ABOUT THE ARTIST | Born in Boston, MA, David Lipson’s passion for art began to emerge at 8 years old with the copying of his favorite cartoons in the Sunday newspaper. This foreshadowed what was to become David’s 17-year career working in the animation industry on TV shows and feature films.
There were detours along the way. At age 13, David’s career in the arts completely changed direction when he discovered the electric guitar. He became completely consumed, and at age 16 began two years of study with his idol, Mike Stern, who was Miles Davis’ guitarist at the time.
After graduating high school with a solid D+ average but some significant skill as a guitar player, David was accepted to the prestigious Berklee School of Music in Boston. He dropped out after a year and a half, moved to Hollywood, CA, enrolled at the ridiculously named but acclaimed “Guitar Institute of Technology,” joined many bands (among them School of Fish who was signed to Capitol Records), performed hundreds of shows over the next 6 years with several bands, and somehow discovered oil painting.
David enjoyed painting so much that he moved to New York City and enrolled at both the Art Students League and the National Academy of Design, to which he won a scholarship.
This change in direction fortuitously led to David working on an animated commercial for a friend. Suddenly he had a whole new career on his hands. In short order David worked his way through the ranks, producing and executive producing animation for a wide variety of commercials, feature films and popular TV shows such as Lizzie McGuire (Disney), the “TV Funhouse” segments on Saturday Night Live (NBC), The Venture Bros (Cartoon Network), School House Rock (Disney), The Howard Stern Show (CBS), and the Emmy-award winning Word World (PBS).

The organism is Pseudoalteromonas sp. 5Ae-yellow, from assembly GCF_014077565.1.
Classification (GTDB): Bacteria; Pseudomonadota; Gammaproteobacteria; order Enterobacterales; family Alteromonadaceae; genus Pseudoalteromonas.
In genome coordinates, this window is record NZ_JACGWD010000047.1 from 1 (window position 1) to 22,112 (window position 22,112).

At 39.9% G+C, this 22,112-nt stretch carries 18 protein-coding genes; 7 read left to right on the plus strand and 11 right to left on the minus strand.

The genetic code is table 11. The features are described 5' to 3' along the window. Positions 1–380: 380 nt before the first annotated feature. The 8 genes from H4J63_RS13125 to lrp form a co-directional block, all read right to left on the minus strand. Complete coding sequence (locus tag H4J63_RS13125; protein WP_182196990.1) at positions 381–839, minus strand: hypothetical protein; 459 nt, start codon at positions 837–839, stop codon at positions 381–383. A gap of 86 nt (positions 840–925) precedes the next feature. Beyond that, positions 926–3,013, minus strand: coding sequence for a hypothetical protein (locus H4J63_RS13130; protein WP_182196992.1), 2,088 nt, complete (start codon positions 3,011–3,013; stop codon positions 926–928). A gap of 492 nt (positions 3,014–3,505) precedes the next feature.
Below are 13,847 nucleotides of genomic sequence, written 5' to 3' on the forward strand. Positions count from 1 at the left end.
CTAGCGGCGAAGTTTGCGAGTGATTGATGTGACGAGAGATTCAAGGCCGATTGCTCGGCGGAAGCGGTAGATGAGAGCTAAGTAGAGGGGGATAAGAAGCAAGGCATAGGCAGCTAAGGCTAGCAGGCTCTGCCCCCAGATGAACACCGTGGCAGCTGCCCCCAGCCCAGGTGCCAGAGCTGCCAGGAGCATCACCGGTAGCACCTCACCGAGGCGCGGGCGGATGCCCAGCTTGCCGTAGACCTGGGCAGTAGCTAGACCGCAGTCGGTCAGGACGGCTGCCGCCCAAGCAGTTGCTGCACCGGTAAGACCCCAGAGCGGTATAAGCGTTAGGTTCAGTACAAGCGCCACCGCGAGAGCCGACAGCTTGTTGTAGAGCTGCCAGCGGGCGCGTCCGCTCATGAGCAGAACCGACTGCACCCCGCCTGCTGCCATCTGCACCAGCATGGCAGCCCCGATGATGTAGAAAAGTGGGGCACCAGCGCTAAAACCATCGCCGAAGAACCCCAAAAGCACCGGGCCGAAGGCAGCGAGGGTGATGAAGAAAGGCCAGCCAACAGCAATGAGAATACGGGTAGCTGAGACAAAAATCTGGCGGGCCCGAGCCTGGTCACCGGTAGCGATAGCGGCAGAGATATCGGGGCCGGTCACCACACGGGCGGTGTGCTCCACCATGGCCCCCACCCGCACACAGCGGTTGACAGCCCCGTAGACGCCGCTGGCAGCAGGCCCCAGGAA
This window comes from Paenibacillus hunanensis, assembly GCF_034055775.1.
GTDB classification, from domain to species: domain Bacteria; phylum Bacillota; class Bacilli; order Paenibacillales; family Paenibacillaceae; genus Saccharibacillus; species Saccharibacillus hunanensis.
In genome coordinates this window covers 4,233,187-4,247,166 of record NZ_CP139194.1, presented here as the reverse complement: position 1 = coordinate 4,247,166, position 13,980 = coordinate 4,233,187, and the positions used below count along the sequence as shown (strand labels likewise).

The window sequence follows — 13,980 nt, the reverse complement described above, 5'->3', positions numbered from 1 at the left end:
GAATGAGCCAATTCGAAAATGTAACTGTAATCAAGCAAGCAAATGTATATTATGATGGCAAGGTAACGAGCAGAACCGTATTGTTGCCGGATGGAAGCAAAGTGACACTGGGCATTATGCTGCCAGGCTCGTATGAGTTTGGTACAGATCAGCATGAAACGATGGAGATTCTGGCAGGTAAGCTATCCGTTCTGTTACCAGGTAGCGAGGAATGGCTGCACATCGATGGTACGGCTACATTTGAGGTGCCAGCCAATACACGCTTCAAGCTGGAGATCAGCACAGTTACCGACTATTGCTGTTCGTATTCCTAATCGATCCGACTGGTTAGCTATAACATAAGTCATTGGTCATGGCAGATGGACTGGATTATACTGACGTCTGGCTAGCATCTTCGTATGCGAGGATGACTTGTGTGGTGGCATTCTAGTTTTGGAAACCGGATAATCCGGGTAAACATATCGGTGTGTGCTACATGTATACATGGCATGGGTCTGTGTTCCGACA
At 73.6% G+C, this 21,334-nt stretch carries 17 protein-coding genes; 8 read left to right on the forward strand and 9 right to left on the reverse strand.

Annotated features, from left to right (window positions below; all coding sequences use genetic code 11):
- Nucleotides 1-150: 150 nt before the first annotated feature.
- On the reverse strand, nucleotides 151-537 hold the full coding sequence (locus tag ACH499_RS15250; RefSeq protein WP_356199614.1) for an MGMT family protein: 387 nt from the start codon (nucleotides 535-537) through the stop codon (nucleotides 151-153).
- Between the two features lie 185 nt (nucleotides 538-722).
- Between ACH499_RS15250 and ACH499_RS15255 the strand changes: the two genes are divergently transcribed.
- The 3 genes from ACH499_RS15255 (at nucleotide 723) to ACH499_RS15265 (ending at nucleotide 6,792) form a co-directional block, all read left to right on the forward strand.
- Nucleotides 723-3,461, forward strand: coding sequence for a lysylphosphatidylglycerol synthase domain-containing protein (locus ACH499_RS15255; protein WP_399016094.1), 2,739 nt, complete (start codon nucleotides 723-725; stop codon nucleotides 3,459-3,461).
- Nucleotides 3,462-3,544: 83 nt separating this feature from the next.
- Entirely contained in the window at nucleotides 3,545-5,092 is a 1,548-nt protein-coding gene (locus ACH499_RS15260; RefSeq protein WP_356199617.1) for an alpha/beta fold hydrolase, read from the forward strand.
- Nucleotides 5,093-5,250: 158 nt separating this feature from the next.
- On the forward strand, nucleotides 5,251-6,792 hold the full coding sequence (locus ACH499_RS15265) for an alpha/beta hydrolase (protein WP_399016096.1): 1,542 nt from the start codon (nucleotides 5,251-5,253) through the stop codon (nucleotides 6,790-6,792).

After the sudden passing of David’s sister Caroline in March 2005, David reassessed his life.
He decided he had enough of the 80+ hour work weeks and crushing deadlines of animation and, within a month, left his highly lucrative and successful career behind. With no solid plan in place and in his 30’s, David simplified his life. His main concern was to find a way to pursue not only the things that he felt passionate about and that would allow him to utilize his many different skills, but some type of career that would allow him to pursue his new goal: to enjoy life more.
With a new outlook and feeling reinvigorated, David began to explore many new ideas, one of which happened to be building robots from random junk. This became his new passion. Fast forward several years, and David has sold hundreds of his one-of-a-kind robots to companies and collectors all over the world. His work has been shown in museums, published in books, featured in magazines, and included in TV segments. David absolutely loves creating robots and looks forward to spending each day in his robot workshop.